Friday, October 16, 2009


Andy Warhol (1928-1987) was a principal figure in the visual art movement known as pop art. With his childhood infirmity St Vitus ’ dance resulting in bed ridden confinement Warhol found himself listening to radio and collecting pictures of movie stars. Later in life Warhol acknowledged this experience influenced the development of his personality, preferences, skill-set and proclivity to diverse social circles of Hollywood celebrities, wealthy aristocrats, intellectuals and Bohemian street folk. Warhol embarked on a successful career in magazine illustration in the 1950’s gaining fame for his whimsical loose blotted ink drawings of shoe advertisements. The “darling magazine editor” acquired the nickname “Candy Andy”. In the 60’s Warhol is best remembered for making paintings of iconic American products like Campbell Soup and Coca Cola as well as of celebrities like Marilyn Monroe, Elisabeth Taylor and Mohammad Ali. It was during this era that Warhol’s midtown Manhattan studio “The Factory” gained focus for its hip artsy crowd and groundbreaking parties. His fascination with American products for example is best understood by his quote regarding Coca Cola, “What's great about this country is that America started the tradition where the richest consumers buy essentially the same things as the poorest. You can be watching TV and see Coca Cola, and you know that the President drinks Coca Cola; Liz Taylor drinks Coca Cola, and just think, you can drink Coca Cola, too. A coke is a coke and no amount of money can get you a better coke than the one the bum on the corner is drinking. All the cokes are the same and all the cokes are good. Liz Taylor knows it, the President knows it, the bum knows it, and you know it”. In the final two decades of his life Warhol found himself doing portraits for rich patrons: Shah of Iran Mohammad Reza Pahlavi, Brigitte Bardot, Liza Minelli, John Lennon, Mic Jagger, Diana Ross, and recently passed pop icon Michael Jackson. One of his more famous portraits created in 1972 was of Chinese Communist leader Mao Zedong. In addition to his cult status Warhol’s art forms are forever remembered, treasured and continue to command premiums contra to the phrase he coined “15 minutes of fame”.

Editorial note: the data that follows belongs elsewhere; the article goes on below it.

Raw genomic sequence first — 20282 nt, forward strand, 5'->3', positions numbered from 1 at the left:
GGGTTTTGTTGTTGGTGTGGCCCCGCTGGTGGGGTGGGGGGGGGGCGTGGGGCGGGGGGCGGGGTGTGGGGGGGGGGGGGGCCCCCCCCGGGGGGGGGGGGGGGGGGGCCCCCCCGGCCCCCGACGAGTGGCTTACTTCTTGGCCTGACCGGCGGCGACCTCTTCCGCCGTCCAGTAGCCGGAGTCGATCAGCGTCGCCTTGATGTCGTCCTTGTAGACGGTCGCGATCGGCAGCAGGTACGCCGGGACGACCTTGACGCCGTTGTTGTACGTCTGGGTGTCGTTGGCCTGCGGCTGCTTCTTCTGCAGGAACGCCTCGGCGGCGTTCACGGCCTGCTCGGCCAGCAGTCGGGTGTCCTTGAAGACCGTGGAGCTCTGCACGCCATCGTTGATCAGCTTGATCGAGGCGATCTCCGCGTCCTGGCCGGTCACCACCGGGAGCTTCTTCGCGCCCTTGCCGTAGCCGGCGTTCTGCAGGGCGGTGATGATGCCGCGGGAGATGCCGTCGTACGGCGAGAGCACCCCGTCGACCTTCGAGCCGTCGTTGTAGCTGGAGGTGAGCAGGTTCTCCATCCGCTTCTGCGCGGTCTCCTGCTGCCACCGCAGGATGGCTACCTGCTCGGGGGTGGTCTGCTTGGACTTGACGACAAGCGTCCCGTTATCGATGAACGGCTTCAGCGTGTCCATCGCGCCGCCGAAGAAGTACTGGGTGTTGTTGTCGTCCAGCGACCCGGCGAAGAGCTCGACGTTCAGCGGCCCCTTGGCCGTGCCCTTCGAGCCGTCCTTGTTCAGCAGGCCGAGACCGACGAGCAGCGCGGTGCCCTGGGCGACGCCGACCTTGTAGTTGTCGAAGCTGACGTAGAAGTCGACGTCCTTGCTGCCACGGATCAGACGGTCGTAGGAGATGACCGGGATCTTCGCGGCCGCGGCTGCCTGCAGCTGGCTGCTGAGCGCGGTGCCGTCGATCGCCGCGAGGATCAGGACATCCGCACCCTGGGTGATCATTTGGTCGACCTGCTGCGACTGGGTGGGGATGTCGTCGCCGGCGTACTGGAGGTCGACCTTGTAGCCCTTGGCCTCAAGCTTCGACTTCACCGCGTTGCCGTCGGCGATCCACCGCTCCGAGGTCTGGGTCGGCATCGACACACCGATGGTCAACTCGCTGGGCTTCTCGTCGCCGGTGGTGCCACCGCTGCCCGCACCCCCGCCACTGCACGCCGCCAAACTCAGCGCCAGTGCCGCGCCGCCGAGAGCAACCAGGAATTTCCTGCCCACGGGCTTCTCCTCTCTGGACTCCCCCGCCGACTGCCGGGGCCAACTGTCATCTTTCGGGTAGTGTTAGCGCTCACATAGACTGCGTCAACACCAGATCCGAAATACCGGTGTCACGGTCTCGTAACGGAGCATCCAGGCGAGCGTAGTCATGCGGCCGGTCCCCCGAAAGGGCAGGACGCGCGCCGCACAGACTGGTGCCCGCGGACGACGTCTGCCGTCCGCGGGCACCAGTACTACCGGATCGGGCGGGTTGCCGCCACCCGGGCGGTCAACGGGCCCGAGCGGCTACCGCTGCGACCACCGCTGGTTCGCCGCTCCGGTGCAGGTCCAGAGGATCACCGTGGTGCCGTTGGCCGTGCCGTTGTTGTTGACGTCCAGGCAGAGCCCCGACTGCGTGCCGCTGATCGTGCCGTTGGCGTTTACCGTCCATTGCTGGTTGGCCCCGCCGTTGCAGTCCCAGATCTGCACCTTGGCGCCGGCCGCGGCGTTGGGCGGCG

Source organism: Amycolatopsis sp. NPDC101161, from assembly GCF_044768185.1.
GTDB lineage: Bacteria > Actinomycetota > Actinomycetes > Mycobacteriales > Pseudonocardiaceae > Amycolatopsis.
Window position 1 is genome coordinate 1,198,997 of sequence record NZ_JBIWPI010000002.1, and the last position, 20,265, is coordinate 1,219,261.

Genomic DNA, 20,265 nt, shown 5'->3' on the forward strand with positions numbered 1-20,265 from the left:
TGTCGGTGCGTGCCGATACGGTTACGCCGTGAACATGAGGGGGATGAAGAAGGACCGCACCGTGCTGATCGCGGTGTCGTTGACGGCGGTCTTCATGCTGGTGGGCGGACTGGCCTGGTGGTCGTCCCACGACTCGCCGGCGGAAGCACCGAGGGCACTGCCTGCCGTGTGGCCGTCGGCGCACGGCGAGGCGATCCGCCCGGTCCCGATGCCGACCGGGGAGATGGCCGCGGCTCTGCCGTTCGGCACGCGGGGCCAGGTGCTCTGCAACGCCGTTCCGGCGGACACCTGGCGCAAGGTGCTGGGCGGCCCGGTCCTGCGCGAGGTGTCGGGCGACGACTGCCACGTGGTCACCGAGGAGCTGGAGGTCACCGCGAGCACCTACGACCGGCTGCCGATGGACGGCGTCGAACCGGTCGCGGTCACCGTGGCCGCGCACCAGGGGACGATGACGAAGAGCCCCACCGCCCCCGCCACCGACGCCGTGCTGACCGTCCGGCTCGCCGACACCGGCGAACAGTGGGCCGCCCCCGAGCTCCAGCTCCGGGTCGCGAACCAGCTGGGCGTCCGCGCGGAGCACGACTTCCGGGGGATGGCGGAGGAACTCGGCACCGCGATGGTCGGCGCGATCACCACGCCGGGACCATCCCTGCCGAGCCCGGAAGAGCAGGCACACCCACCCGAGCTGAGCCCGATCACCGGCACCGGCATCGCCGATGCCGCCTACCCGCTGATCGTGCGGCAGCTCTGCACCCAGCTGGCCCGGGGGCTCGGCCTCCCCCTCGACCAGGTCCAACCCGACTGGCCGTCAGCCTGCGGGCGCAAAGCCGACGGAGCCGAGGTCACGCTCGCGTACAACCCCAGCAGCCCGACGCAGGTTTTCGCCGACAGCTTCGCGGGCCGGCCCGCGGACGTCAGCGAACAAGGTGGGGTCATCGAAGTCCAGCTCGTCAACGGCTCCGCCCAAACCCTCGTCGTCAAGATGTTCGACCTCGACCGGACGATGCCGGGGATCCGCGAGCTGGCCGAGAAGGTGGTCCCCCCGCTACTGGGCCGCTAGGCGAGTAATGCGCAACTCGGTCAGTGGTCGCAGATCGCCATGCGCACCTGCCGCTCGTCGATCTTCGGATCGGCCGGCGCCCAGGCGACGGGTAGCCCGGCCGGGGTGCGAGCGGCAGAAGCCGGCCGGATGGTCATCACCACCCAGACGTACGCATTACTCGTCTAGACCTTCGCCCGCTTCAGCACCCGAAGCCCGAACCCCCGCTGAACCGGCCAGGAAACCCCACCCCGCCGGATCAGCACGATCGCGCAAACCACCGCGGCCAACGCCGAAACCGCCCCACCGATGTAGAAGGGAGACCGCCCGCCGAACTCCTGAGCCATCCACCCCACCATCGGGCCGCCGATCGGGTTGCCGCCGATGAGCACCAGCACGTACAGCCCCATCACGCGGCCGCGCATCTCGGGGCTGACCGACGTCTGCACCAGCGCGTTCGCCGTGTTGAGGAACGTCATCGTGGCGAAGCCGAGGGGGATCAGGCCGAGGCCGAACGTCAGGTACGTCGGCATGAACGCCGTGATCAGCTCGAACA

related links:

The Shadow c1981
Campbell Soup c1968
Mao c1972
Perrier c1983
Mobilgas Pegasus c1985

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